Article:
Citlally stared for a long time, watching the way they floated, reminding her of the way that jellyfish drifted in the ocean. Their bodies were wider than cnidarians, though, more vast, almost like an octopus with its body spread out, its arms outstretched. They hardly had a body to them, made up more of light and plasma than anything tangible. They lived in the æther, without water, without food, quiet, but always moving. From what she knew, they lived on starlight.

“By the light of a thousand stars,” Citlally breathed as she watched them, “they roam the galaxy…”

“Not just this galaxy,” Mannarius told her. “They could go to any galaxy they wanted to.”

“They live for so long,” she said, knowing that the distance between two galaxies was more than she could imagine.

“Longer than any of our lifetimes,” he replied.
“Longer than all of them put together,” Citlally added. “You know what I like best about them? The colors. It’s like they are all colors at once, swirling together.”

“You have a real fascination with beauty,” Mannarius told her.

“It’s not just the way they look,” Citlally explained. “Their entire existence is like… I guess you could say poetry.”

“Poetry?” the captain asked, raising a brow.

“Endan knows what I mean.” She smiled up at her husband, and he smiled back.

“She did just recite part of the old poem,” Dhruv noted, winking to his captain.

“Ah, yes,” Mannarius recalled. “The one about the mysterious life-forms that live out in space. Ætherians aren’t the only ones, but they are one of the more fascinating ones.”

Citlally was disappointed when they had to fly on, but was satisfied that at least it wasn’t much farther to Mekse. The Heart Nebula was an amazing sight to take in. From where they were the last time that they dropped out of high speed, they could also see its neighbor.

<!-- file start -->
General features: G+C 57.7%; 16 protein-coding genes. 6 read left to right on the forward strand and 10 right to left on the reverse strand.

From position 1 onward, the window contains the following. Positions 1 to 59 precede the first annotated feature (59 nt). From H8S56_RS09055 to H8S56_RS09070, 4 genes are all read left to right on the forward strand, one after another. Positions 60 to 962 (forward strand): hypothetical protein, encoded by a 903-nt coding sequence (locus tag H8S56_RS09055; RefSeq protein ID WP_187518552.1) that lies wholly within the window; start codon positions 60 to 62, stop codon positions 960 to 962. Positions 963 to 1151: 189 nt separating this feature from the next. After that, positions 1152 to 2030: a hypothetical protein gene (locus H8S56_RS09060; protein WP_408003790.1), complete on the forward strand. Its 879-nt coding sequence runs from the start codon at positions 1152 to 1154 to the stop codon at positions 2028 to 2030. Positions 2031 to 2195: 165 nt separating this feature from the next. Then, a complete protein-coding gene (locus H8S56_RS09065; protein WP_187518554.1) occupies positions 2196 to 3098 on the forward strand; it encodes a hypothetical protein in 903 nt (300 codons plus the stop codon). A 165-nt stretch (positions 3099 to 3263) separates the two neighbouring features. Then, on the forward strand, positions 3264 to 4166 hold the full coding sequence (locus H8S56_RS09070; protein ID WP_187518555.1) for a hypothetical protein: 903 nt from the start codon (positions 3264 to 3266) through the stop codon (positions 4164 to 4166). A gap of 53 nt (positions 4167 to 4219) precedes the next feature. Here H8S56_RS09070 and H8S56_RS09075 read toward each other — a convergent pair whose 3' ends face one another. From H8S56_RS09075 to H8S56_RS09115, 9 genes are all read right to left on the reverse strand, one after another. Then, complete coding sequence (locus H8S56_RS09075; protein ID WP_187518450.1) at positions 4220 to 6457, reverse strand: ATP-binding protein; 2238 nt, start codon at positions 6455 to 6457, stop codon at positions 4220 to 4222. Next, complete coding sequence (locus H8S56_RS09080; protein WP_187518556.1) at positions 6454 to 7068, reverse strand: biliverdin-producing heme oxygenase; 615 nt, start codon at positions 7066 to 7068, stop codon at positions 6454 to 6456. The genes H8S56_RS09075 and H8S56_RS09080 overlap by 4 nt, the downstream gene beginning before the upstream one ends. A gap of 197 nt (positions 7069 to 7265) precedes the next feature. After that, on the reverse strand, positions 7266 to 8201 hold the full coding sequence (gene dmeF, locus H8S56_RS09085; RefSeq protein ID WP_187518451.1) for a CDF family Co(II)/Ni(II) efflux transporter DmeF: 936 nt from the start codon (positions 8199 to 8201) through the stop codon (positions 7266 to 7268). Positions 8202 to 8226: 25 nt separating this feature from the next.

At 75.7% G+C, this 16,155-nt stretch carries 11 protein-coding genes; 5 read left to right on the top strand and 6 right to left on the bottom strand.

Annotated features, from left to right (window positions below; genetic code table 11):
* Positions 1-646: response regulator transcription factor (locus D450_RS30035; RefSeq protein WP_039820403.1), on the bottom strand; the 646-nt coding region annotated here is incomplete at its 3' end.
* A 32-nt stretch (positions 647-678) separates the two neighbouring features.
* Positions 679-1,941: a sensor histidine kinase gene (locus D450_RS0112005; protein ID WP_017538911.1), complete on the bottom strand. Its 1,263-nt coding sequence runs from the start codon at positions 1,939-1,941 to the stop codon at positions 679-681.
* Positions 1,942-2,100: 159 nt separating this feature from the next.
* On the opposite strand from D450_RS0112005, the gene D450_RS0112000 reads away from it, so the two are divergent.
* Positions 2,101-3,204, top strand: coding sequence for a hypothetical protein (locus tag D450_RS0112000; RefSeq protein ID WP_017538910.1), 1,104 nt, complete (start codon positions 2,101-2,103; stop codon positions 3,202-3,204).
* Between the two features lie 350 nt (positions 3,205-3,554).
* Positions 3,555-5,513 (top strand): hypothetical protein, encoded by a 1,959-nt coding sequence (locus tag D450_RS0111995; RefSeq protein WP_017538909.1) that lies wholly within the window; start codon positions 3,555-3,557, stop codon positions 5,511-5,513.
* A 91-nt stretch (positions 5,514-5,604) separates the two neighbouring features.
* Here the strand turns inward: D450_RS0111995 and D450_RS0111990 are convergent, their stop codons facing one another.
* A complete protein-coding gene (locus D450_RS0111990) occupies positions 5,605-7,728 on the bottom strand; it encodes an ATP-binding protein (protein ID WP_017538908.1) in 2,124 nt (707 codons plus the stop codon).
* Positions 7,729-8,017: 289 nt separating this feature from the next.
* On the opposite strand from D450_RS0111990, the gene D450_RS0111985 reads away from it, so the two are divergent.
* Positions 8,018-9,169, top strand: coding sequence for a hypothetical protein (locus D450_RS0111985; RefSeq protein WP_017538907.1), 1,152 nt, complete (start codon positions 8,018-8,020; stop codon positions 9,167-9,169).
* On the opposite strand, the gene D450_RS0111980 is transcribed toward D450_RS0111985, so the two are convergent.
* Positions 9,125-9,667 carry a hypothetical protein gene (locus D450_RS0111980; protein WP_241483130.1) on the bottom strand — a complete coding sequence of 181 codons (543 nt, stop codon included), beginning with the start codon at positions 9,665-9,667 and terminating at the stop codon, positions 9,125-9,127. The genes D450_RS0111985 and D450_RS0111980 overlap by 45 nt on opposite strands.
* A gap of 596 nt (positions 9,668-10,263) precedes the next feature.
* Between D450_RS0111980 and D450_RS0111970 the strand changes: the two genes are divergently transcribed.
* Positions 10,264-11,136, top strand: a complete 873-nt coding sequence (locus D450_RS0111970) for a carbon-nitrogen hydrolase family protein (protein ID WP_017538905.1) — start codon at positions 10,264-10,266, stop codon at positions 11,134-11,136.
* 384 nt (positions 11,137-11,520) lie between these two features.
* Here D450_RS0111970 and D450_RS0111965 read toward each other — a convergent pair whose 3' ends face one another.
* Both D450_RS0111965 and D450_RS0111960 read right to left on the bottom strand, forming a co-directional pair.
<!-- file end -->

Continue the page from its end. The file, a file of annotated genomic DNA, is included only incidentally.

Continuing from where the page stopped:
“The Heart and Soul of the galaxy,” Dhruv said as the two nebulae came up on the screens.

“And It’s not even the center!” Endan chuckled.

Citlally couldn’t help but giggle as well. “Which star is Liaris?” she asked after a bit.

“It is… that one,” Mannarius told her, pointing to a bright spot on the screen. “Did you ever figure out what it is called back on earth?”
She shook her head. “I couldn’t find it in the database. If it was named at all, it is probably just a code of letters and numbers. I don’t think that they study the stars out here as much as they do the nebulae.”

“What a shame,” Mannarius replied. “The stars out here are full of all sorts of things.”

Something began to blink on Dhruv’s panel, a soft beep sounding along with it. “That’s the radiation warning, captain,” Dhruv said.

“Increase shields,” Mannarius told him. “Looks like it’s time for a full scan of the area.”

“Scanning, now, captain,” Dhruv replied as he went to work on the console. His workstation became busy with data flowing down the screen, and for several minutes he was completely focused on skimming it.

“We have a few anomalies detected already,” the co-pilot informed them after several minutes.